Winged Starling and Purple

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Winged Starling and Purple

Postby Roadkill » Tue Mar 14, 2017 11:04 am

Here is a new pattern for me courtesy of Gene Kaczmarek at the NW Expo on Saturday. I have fished Starling and Purple soft hackles but never a winged one.

My fly is crude compared to Gene's. I have never seen a Starling skin as prime as the one he was using and he is a master tyer.

ImageIMGP4136 by William Lovelace, on Flickr

This tie is just a #16 scud hook tied with purple silk and 2 starling feathers. The wing uses the 2 feathers held back to back (concave with shiny side out) and tied in on top the silk after stroking some barbs back away from the tips to form a tie in point. After mounting the wing the two stems are then wrapped together around the hook to form the hackle.

My first attempt on a #14 was tied with 2 turns around the hook. I think there is too much hackle on this one but the fish might not mind. ;)

ImageIMGP4133 by William Lovelace, on Flickr

Simplicity with silk and two feathers. I will have to use this technique on some other soft hackles. 8-)
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Re: Winged Starling and Purple

Postby tie2fish » Tue Mar 14, 2017 11:28 am

Thank you for that, Bill. That is certainly worth a try -- perhaps on Size #16 or #18.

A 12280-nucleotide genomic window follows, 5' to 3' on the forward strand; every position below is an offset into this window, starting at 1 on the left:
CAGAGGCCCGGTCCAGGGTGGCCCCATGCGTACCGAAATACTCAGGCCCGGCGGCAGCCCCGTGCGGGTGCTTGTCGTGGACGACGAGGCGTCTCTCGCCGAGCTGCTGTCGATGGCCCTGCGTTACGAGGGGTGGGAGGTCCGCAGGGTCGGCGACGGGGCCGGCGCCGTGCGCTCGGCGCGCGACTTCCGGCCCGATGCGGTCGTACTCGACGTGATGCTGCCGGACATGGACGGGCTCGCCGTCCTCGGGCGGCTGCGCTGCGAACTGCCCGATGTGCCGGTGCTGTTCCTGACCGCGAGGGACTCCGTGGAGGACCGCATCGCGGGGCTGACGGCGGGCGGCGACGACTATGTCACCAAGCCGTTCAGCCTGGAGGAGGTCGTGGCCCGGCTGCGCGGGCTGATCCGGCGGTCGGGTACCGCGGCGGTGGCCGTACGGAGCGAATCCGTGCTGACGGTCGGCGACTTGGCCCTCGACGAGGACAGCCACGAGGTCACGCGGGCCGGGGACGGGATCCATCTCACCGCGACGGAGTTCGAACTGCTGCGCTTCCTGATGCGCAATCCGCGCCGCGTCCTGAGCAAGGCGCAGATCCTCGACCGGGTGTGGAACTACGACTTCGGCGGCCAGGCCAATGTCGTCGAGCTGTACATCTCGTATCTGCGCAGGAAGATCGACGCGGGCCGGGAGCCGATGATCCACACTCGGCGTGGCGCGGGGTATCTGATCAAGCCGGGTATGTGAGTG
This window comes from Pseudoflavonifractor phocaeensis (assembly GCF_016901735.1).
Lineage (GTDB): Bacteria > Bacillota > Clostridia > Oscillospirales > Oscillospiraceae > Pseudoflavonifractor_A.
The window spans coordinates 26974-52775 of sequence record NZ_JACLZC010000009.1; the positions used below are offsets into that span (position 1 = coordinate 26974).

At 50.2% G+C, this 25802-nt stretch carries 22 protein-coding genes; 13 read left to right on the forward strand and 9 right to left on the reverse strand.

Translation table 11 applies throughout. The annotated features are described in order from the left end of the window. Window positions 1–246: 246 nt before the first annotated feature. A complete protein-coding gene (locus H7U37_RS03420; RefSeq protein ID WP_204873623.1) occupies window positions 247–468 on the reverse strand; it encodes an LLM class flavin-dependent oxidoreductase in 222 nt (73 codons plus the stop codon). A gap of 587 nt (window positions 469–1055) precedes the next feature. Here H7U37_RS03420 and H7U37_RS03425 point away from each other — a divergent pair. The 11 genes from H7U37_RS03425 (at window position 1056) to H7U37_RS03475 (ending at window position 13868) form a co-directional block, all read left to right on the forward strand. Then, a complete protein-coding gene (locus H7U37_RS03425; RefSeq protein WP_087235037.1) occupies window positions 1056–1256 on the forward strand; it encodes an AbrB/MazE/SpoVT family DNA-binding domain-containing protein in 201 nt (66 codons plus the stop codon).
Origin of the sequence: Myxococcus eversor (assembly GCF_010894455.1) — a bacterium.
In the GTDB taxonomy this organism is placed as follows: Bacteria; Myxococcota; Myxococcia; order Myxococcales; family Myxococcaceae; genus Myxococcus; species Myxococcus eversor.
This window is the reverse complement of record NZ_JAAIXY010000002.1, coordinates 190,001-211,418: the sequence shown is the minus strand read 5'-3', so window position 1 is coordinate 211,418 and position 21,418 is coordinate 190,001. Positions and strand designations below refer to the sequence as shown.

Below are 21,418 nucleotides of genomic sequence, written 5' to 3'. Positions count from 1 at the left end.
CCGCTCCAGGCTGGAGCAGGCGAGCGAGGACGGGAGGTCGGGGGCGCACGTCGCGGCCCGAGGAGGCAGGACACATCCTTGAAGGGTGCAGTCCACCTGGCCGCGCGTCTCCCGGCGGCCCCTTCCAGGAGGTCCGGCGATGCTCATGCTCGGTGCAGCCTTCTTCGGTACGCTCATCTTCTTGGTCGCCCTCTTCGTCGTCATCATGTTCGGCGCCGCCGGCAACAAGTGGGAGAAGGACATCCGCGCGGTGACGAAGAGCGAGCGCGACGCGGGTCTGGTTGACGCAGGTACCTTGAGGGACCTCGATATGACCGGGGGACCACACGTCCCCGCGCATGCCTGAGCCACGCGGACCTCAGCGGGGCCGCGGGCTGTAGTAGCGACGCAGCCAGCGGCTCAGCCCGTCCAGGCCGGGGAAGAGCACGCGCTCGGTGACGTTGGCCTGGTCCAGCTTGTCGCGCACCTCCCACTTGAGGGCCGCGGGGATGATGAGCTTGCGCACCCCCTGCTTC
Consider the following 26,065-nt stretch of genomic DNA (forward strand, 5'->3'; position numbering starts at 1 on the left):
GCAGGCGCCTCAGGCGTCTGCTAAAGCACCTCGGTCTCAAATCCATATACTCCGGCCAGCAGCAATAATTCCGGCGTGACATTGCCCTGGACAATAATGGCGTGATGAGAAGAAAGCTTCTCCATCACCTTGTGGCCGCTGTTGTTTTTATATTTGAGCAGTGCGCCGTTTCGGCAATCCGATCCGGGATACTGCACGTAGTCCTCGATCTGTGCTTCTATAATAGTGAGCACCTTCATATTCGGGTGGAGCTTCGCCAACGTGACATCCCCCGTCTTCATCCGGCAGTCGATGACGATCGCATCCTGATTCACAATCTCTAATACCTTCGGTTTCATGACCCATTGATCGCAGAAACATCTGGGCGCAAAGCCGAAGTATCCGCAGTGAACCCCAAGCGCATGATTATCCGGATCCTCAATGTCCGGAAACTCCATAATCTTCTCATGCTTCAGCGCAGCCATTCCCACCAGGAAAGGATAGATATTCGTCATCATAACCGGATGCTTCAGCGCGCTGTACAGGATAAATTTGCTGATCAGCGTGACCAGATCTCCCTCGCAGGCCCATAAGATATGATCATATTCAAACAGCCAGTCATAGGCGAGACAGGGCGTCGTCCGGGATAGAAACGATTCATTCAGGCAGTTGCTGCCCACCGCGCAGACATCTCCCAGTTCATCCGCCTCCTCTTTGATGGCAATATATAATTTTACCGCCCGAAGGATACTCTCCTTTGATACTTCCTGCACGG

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Re: Winged Starling and Purple

Postby letumgo » Tue Mar 14, 2017 11:53 am

Bill - Davie McPhail tyes a pattern .very similar to this (maybe the same pattern). I need to find the link again. If I do, I will share the link.
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Re: Winged Starling and Purple

Postby zen leecher » Tue Mar 14, 2017 12:05 pm

I like it.
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Re: Winged Starling and Purple

Postby tie2fish » Tue Mar 14, 2017 12:26 pm

letumgo wrote:Bill - Davie McPhail tyes a pattern .very similar to this (maybe the same pattern). I need to find the link again. If I do, I will share the link.


Ray ~

His "Davie's Spider" pattern uses the same wing/hackle technique, which can easily be applied to a body of purple silk thread ...

https://www.youtube.com/watch?v=uV7k3epJfJY
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Re: Winged Starling and Purple

Postby Old Hat » Tue Mar 14, 2017 7:26 pm

This was actually one of the first spider patterns I tied a fished with consistently. Very productive for me on the Deschutes River. I tied it simpler though, but probably not as durable. I tied a single hackle in, over the eye and by the stem. Made a couple winds back and tied off leaving the tip on. Just like my flymphs by not trimming the hackle tip. Just having one tip never made a difference to the fish.
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Re: Winged Starling and Purple

Postby letumgo » Tue Mar 14, 2017 9:34 pm

Thanks Bill. That is exactly the video I was remembering. ;)
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Re: Winged Starling and Purple